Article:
New cancer drugs are needed to improve quality of care, deliver cures, extend life and prevent relapse. We need to hunt in new places or in places that are not yet fully explored to come up with ideas for better drugs. We have focused on a previously overlooked area that is prime for exploitation, namely how DNA is packaged into cancer cells. DNA is the instruction manual of the cell and must be copied forward when cancer cells divide, a process called DNA replication. However, because DNA is so long it must be packaged correctly into the cell nucleus after it is copied. The cell makes a large number of DNA-packing proteins called histones to accomplish this task. We aim to find ways to attack a cancer cell’s ability to make histone proteins as a new cancer treatment strategy. We expect this be safer (less toxic) than targeting DNA replication itself, and hope to find ways to target it specifically to cancer cells. To do this, we are focused on the details of the DNA packing problem, by digging into the cellular components that control this process and asking molecular questions using the latest technologies. We want to understand how this process works better and how it goes awry in cancer cells so that we can exploit our findings for new drugs.
Pancreatic cancer is the 3rd leading cause of cancer-related death in the United States, with a five-year survival rate of less than 9 percent. Activation of the immune response in the microenvironment is associated with better outcomes in pancreatic cancer patients. The tumor and gut microbiota has recently been shown to influence tumor progression by modulating the tumor microenvironment.
We have recently demonstrated that the composition of the gut microbiome may determine tumor behavior and outcomes in pancreatic ductal adenocarcinoma (PDAC) patients. We have identified specific bacteria signatures in the tumors of long-term survivors (LTS) compared to the stage-matched- short-term survivors (STS). We have also shown that transplantation of fecal microbiome from LTS or healthy controls of pancreatic cancer patients into a mouse model of PDAC significantly reduces pancreatic cancer growth. These important findings prompted us to target tumor microbiome as a therapeutic approach in pancreatic cancer patients. Here, we propose to transplant stools from PDAC long term survivals or healthy controls into PDAC patient to change their immune suppressive behavior to immunoactivated one. To this end, we will first analyze the changes in microbiome of PDAC patients after the transplantation of gut microbiome from long term survivals or health controls. Next, we will evaluate the tissue obtained from biopsy and surgical specimen for the changes in tumor microbiome of PDAC patients. Finally, we will characterize the tumor immune infiltrates from tissues obtained from PDAC patients to see if we can switch PDAC immunosuppressive TME into immunoactivated by fecal microbial transplantation. This proposal would be the stepping stone to move forward efficacy trials in PDAC patients combining FMT with standard treatment or immunotherapy.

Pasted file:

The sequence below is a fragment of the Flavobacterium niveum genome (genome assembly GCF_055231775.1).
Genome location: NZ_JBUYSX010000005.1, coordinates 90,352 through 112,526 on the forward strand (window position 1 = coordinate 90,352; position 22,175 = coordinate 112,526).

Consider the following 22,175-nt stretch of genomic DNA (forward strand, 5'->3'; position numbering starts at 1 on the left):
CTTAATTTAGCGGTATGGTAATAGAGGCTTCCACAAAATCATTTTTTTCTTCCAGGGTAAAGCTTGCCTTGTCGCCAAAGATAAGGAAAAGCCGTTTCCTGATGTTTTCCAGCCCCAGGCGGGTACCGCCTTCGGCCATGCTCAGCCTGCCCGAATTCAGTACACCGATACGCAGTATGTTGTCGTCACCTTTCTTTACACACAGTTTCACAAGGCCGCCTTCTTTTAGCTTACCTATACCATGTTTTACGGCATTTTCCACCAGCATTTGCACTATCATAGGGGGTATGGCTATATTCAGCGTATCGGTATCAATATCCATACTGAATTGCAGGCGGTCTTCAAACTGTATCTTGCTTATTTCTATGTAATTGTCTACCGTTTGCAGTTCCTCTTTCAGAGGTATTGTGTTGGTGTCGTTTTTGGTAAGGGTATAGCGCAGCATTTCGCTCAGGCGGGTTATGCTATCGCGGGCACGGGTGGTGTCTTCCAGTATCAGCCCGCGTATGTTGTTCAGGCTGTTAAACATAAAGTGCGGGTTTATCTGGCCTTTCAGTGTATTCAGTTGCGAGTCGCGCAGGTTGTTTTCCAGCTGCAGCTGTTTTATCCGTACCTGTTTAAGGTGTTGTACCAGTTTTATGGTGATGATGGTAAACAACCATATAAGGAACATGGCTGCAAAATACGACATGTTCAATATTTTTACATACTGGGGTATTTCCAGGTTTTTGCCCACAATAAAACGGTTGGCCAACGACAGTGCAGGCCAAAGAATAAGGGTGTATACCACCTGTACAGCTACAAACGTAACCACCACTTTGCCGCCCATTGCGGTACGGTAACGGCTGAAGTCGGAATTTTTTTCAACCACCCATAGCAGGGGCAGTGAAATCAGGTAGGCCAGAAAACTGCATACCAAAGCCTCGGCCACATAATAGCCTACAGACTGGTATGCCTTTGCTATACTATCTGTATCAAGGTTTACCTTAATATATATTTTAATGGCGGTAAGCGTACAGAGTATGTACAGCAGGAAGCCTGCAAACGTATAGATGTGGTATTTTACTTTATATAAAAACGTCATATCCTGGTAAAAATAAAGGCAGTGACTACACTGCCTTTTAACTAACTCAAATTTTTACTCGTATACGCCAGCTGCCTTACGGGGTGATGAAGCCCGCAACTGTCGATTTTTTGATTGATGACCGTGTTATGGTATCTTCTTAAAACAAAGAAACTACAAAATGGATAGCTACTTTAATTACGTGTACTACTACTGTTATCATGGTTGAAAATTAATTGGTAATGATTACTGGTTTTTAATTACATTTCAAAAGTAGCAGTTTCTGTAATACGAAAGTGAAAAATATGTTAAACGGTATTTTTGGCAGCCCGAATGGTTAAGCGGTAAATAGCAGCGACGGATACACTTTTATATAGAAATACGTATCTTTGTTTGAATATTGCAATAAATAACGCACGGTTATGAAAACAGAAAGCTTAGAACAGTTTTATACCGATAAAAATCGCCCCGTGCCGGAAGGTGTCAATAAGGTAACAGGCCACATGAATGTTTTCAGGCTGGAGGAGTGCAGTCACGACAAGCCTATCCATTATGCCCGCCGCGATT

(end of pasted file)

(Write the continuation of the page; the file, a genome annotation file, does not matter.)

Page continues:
V Scholar Plus Award – extended funding for exceptional V Scholars
More than 40,000 American women die of breast cancer each year. One out of every eight women in the U.S. will develop invasive breast cancer during their lifetime. In 70% of these women, estrogen and estrogen receptor α (ERα) are key players in breast cancer diseases. Keeping this endocrine signaling function low by endocrine therapy is the best treatment right now. Yet, after 5 years, hormonal treatment stops working in more than 30% of these patients and the disease returns. Because hormone resistance is still a challenge, there are few effective therapies for these patients. We plan to study estrogen and ERα related to hormone resistance.
ERα binds DNA elements that regulate gene expression. These elements are very important in cancer development and progression. When these elements lose control, breast cancer becomes resistant to hormones. Thus, if we can find ways to understand and correct these elements in hormone resistant cells, we can find cures for ERα-positive breast cancers. The goal of this project is to understand how ERα controls DNA elements. We will identify markers to measure the presence and progression of breast cancer. Our research results may lead to new therapies that target this disease. Discoveries from this project may help with treating other cancers and may be useful for other research fields.
Immunotherapy has revolutionized cancer treatment. Immunotherapy drugs work with the immune system, which normally fights intruders such as viruses, to kill cancer cells. One approach involves taking down defenses set up by cancer cells to escape immune cells. Some tumors, such as kidney cancer, melanoma, and lung cancer, display on their surface a protein (PD-L1) that shuts off approaching killer immune cells. Drugs have been developed that mask PD-L1 allowing killer cells to dispose of cancer cells. Discoveries underlying these developments were recognized with a Nobel Prize in 2018.
However, not all tumors use the same defense mechanism. Here, we propose a novel strategy to identify patients most likely to benefit from drugs masking PD-L1. Up until now, most approaches have focused on evaluating PD-L1 on tumor biopsy samples. However, only one cancer site is sampled, few cells are evaluated, and the results are often unreliable.
We have developed a strategy adapting a radiology test, positron emission tomography (PET), and a PD-L1 masking drug, that allows us to evaluate PD-L1 across all tumor sites. In preliminary experiments, we show that we can label a PD-L1 masking drug so that it can be detected by PET. We then show, using patient tumors transplanted into mice, that we can identify tumors with high PD-L1.
Our goal is to evaluate immuno-PET (iPET) in patients in a clinical trial. If successful, iPET will better match patients to their immunotherapy drug, and identify patients unlikely to benefit and for whom other strategies should be developed.